Mani?s man cooking up a Bollywood storm

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By After four films with Mani Ratnam, R. MADHAVAN is poised for his third Hindi release, this time as a bawarchi. Pratim D. Gupta caught the “Shah Rukh of the South” in the kitchen on a breeze through Calcutta
  • Published 1.09.05
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Calcutta must not be new to you, having been born and brought up in Jamshedpur...

Not at all. The first 20 years of my life in Jamshedpur, I used to keep coming to Calcutta, specially in and around Park Street. Also, I shot here for the TV show Tol Mol Ke Bol and a south Indian film Jay Jay.

Why did you desert Bollywood for all these years?

(Laughs) I was just preparing to be in Bollywood. I do not want a release every third month. Thanks to God, things are going very well down south. I do not want to clutter it up completely with releases. I am not looking for big subjects and big releases.

Were you happy with your first outing in Mumbai ? Rehnaa Hai Terre Dil Mein and Dil Vil Pyar Vyar?

To be honest with you, I would have been far happier if Rehnaa Hai Tere Dil Mein was a box-office hit. Going by the response, appreciation and acceptability there?s no doubt that it was an iconic film. In fact, it has been shown exactly 116 times on television, perhaps the only film to complete 100 days on TV. The music is still on the charts. People in London sing Sach keh raha hai deewana when I shoot there. Women in burkhas in Oman sing Zara zara when I go there.

So what made you choose Ramji Londonwaley as your return vehicle to Bollywood?

See, knowing the warm response I received in Rehnaa? I knew that the next time I came on the Bollywood big screen, the story had to be unique. And I had done the original of Ramji Londonwaley in the south. So we came up with the idea of a Hindi version. I want people to remember me and my character whenever they think of a certain film and Ramji Londonwaley is just that.

You had said you hated doing the same film twice when Minnale was remade as Rehnaa? So how come you agreed to do another remake?

The difference between Rehnaa Hai Terre Dil Mein and Ramji Londonwaley is Rehnaa? was an out-and-out remake, scene-by-scene, with the same director, while Ramji? is an adaptation of the original (Nala Damayanthi) with a different setting and a different city. That makes the Hindi version completely different. The problem with a remake is that you are constantly trying to recreate the same magic of the original film. But when you reinterpret it, it becomes a new film altogether.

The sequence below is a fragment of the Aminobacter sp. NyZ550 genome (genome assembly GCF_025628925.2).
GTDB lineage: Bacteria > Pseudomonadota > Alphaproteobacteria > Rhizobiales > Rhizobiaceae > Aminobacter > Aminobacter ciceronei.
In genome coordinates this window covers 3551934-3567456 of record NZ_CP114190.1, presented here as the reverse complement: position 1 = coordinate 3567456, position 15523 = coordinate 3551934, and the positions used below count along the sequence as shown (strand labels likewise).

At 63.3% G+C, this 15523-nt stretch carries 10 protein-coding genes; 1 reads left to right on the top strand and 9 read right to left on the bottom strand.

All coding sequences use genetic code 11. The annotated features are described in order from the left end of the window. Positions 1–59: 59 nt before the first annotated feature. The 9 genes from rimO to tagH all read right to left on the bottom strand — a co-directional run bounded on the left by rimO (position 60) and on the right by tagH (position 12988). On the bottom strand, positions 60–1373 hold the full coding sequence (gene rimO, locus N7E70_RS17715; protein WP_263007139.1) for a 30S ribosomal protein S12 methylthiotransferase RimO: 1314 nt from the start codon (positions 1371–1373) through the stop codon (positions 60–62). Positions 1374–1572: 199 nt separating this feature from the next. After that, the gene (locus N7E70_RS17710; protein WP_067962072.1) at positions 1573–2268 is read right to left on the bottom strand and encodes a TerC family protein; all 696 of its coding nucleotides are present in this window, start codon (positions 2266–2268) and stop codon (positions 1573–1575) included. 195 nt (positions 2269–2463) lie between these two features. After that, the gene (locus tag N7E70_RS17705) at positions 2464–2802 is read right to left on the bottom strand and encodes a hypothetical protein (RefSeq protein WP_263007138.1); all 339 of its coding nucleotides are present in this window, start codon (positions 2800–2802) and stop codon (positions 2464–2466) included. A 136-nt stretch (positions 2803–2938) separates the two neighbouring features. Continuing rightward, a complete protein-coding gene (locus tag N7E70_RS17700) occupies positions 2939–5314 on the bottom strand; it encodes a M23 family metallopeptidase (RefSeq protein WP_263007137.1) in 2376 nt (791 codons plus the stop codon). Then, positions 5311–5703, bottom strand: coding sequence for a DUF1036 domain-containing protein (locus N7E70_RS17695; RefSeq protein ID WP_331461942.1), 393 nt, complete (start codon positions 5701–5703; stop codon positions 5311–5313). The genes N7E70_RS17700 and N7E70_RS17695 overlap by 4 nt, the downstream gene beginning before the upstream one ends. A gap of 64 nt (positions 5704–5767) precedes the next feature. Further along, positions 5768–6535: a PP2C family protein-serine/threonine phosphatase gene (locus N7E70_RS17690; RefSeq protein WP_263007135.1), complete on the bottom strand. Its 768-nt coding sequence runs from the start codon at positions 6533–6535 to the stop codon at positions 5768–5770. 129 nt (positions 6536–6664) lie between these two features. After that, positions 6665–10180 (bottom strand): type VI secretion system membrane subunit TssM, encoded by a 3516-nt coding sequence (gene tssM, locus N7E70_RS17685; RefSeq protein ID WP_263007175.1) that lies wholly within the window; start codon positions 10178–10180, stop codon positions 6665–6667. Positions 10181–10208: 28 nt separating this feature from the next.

nYou have also written the dialogues for the film...

Yes, it?s my first time in that department. When the Hindi script was being written I thought I would be able to put in my ideas at that level. So in that way Ramji Londonwale is an acid test of me the writer (laughs).

You are so popular in the south and have your niche following in Bollywood too. How do you balance the two lives?

I am a lucky guy. I can do a film when I want to and where I want to. The two languages are there to choose from. It?s not that I have to do one film in the south and then one film in Mumbai and then back again. I want to do one fantastic film at a time. So, after Ramji if there?s another Hindi film whose script I like, I?ll plunge into it rightaway.

I am sure you are asked this every time but how does it feel to be Mani Ratnam?s chosen actor?

But I never get tired of answering that question. It?s truly flattering to be picked by Mani Ratnam for four of his films as the main lead. It?s a huge honour in itself and easily my biggest achievement. And let me tell you all of those four characters were drastically different from each other. That someone of the calibre of Mani Ratnam found me competent enough to carry out those four roles is a lifetime achievement for me.

You?re now the ?Shah Rukh of the South??

(Laughs) Previously they called me the ?Hrithik of the South?. Now they?re calling me the ?Shah Rukh of the South?.

What next? The ?Bachchan of the South??

(Laughs) No, no. I don?t think anybody can ever take the place of people like Amitabh Bachchan and Shah Rukh Khan but if anything I would like to be known as the ?Madhavan of the South?.

Finally, congratulations on becoming a father. Do you think he will be lucky for your new release?

Thanks. But I would not want to associate luck or the lack of it with the birth of my son. I think my son has been the luckiest thing of my life. As for my film and my career, I will take care of that on my own.